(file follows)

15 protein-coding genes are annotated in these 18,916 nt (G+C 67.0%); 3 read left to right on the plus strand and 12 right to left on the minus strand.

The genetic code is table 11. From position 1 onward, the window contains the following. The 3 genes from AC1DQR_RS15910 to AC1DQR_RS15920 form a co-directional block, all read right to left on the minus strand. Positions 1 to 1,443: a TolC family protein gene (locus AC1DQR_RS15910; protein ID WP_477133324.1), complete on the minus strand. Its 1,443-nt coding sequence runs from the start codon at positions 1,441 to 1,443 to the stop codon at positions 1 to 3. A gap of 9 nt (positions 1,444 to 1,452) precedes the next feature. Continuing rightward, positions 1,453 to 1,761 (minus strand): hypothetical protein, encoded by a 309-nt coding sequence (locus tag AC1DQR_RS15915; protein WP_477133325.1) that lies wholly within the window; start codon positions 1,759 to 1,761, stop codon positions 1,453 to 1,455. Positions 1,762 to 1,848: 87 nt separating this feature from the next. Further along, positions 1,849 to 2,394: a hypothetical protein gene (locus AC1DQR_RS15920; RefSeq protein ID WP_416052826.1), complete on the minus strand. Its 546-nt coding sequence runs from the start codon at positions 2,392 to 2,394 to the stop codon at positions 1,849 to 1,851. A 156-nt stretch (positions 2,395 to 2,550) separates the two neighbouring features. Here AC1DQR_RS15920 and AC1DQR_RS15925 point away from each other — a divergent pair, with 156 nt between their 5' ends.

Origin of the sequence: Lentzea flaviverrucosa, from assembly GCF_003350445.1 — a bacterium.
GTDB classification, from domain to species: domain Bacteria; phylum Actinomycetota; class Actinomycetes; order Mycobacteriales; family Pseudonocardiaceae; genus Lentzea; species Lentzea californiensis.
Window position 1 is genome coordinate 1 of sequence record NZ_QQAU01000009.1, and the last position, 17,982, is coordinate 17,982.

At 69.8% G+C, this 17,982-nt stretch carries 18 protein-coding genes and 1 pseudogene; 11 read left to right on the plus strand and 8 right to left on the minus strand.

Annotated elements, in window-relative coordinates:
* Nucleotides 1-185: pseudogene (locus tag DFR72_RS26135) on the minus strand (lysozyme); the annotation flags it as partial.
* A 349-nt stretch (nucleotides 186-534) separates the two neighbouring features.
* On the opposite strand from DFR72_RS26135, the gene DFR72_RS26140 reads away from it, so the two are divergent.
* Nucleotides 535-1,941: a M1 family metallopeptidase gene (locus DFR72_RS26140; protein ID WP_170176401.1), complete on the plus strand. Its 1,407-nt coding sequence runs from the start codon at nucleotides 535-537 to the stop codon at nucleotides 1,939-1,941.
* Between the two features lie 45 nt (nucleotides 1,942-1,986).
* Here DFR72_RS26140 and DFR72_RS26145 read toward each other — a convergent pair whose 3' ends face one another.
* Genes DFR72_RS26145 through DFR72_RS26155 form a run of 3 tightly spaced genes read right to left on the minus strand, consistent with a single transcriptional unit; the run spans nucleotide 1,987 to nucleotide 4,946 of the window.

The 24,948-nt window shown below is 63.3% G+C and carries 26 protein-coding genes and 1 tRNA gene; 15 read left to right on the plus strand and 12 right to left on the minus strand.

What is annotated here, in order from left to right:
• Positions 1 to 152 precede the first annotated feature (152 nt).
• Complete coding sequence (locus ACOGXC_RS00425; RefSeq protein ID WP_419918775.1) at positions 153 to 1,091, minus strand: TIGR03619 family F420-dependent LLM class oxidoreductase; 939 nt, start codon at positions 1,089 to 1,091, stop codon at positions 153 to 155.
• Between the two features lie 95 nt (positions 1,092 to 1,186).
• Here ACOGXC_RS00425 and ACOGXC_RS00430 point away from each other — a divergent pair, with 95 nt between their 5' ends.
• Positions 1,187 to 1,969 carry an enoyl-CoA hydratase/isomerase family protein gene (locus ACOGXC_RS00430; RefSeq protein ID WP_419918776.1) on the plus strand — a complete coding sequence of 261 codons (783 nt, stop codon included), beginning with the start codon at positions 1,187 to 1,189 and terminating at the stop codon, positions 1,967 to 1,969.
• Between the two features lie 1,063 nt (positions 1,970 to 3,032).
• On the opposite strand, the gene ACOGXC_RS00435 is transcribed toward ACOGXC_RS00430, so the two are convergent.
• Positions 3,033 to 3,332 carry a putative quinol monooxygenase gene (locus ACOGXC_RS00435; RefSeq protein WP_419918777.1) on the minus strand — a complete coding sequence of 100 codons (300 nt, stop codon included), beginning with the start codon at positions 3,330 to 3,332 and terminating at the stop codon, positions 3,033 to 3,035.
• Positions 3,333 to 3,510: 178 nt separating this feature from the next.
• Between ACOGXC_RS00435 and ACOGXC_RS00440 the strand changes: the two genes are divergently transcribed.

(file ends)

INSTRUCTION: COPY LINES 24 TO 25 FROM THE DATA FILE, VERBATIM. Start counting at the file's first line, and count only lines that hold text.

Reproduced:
• Positions 3,033 to 3,332 carry a putative quinol monooxygenase gene (locus ACOGXC_RS00435; RefSeq protein WP_419918777.1) on the minus strand — a complete coding sequence of 100 codons (300 nt, stop codon included), beginning with the start codon at positions 3,330 to 3,332 and terminating at the stop codon, positions 3,033 to 3,035.
• Positions 3,333 to 3,510: 178 nt separating this feature from the next.